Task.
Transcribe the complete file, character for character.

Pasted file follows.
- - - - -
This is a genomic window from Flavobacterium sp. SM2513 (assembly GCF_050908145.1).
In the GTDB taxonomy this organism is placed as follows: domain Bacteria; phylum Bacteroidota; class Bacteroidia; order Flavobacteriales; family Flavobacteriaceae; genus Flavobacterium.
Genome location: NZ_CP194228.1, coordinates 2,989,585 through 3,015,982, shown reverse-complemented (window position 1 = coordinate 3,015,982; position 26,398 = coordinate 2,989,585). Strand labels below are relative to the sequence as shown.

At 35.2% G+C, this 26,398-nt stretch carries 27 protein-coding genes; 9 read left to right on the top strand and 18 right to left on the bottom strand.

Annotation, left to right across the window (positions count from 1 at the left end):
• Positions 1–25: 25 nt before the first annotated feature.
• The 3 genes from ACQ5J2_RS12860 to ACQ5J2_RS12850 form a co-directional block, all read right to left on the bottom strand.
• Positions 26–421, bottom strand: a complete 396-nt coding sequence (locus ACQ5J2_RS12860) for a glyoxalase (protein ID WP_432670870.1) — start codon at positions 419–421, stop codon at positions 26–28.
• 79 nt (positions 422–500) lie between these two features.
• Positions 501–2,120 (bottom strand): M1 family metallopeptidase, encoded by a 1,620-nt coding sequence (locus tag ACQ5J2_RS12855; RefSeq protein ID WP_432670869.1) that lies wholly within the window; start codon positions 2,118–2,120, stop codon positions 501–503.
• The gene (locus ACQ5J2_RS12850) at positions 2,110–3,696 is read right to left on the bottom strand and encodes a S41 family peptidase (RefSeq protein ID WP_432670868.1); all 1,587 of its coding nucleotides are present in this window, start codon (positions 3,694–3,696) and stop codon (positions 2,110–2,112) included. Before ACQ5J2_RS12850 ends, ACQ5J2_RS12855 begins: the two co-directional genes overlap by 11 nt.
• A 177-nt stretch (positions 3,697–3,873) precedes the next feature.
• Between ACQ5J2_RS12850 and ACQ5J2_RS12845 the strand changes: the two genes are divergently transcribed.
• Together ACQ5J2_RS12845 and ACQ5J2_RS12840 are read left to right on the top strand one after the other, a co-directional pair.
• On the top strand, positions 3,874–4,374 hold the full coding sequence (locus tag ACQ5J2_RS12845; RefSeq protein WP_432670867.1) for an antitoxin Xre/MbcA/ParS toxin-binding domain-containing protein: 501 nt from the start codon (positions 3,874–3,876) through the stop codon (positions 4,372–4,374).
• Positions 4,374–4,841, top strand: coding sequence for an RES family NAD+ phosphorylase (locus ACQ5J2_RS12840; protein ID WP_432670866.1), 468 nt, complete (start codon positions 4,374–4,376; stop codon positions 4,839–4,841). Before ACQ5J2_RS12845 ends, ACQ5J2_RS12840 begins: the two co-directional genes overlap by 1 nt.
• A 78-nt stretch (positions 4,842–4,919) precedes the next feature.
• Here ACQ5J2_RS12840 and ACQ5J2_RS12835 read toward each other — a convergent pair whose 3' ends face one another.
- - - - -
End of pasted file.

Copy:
This is a genomic window from Flavobacterium sp. SM2513 (assembly GCF_050908145.1).
In the GTDB taxonomy this organism is placed as follows: domain Bacteria; phylum Bacteroidota; class Bacteroidia; order Flavobacteriales; family Flavobacteriaceae; genus Flavobacterium.
Genome location: NZ_CP194228.1, coordinates 2,989,585 through 3,015,982, shown reverse-complemented (window position 1 = coordinate 3,015,982; position 26,398 = coordinate 2,989,585). Strand labels below are relative to the sequence as shown.

At 35.2% G+C, this 26,398-nt stretch carries 27 protein-coding genes; 9 read left to right on the top strand and 18 right to left on the bottom strand.

Annotation, left to right across the window (positions count from 1 at the left end):
• Positions 1–25: 25 nt before the first annotated feature.
• The 3 genes from ACQ5J2_RS12860 to ACQ5J2_RS12850 form a co-directional block, all read right to left on the bottom strand.
• Positions 26–421, bottom strand: a complete 396-nt coding sequence (locus ACQ5J2_RS12860) for a glyoxalase (protein ID WP_432670870.1) — start codon at positions 419–421, stop codon at positions 26–28.
• 79 nt (positions 422–500) lie between these two features.
• Positions 501–2,120 (bottom strand): M1 family metallopeptidase, encoded by a 1,620-nt coding sequence (locus tag ACQ5J2_RS12855; RefSeq protein ID WP_432670869.1) that lies wholly within the window; start codon positions 2,118–2,120, stop codon positions 501–503.
• The gene (locus ACQ5J2_RS12850) at positions 2,110–3,696 is read right to left on the bottom strand and encodes a S41 family peptidase (RefSeq protein ID WP_432670868.1); all 1,587 of its coding nucleotides are present in this window, start codon (positions 3,694–3,696) and stop codon (positions 2,110–2,112) included. Before ACQ5J2_RS12850 ends, ACQ5J2_RS12855 begins: the two co-directional genes overlap by 11 nt.
• A 177-nt stretch (positions 3,697–3,873) precedes the next feature.
• Between ACQ5J2_RS12850 and ACQ5J2_RS12845 the strand changes: the two genes are divergently transcribed.
• Together ACQ5J2_RS12845 and ACQ5J2_RS12840 are read left to right on the top strand one after the other, a co-directional pair.
• On the top strand, positions 3,874–4,374 hold the full coding sequence (locus tag ACQ5J2_RS12845; RefSeq protein WP_432670867.1) for an antitoxin Xre/MbcA/ParS toxin-binding domain-containing protein: 501 nt from the start codon (positions 3,874–3,876) through the stop codon (positions 4,372–4,374).
• Positions 4,374–4,841, top strand: coding sequence for an RES family NAD+ phosphorylase (locus ACQ5J2_RS12840; protein ID WP_432670866.1), 468 nt, complete (start codon positions 4,374–4,376; stop codon positions 4,839–4,841). Before ACQ5J2_RS12845 ends, ACQ5J2_RS12840 begins: the two co-directional genes overlap by 1 nt.
• A 78-nt stretch (positions 4,842–4,919) precedes the next feature.
• Here ACQ5J2_RS12840 and ACQ5J2_RS12835 read toward each other — a convergent pair whose 3' ends face one another.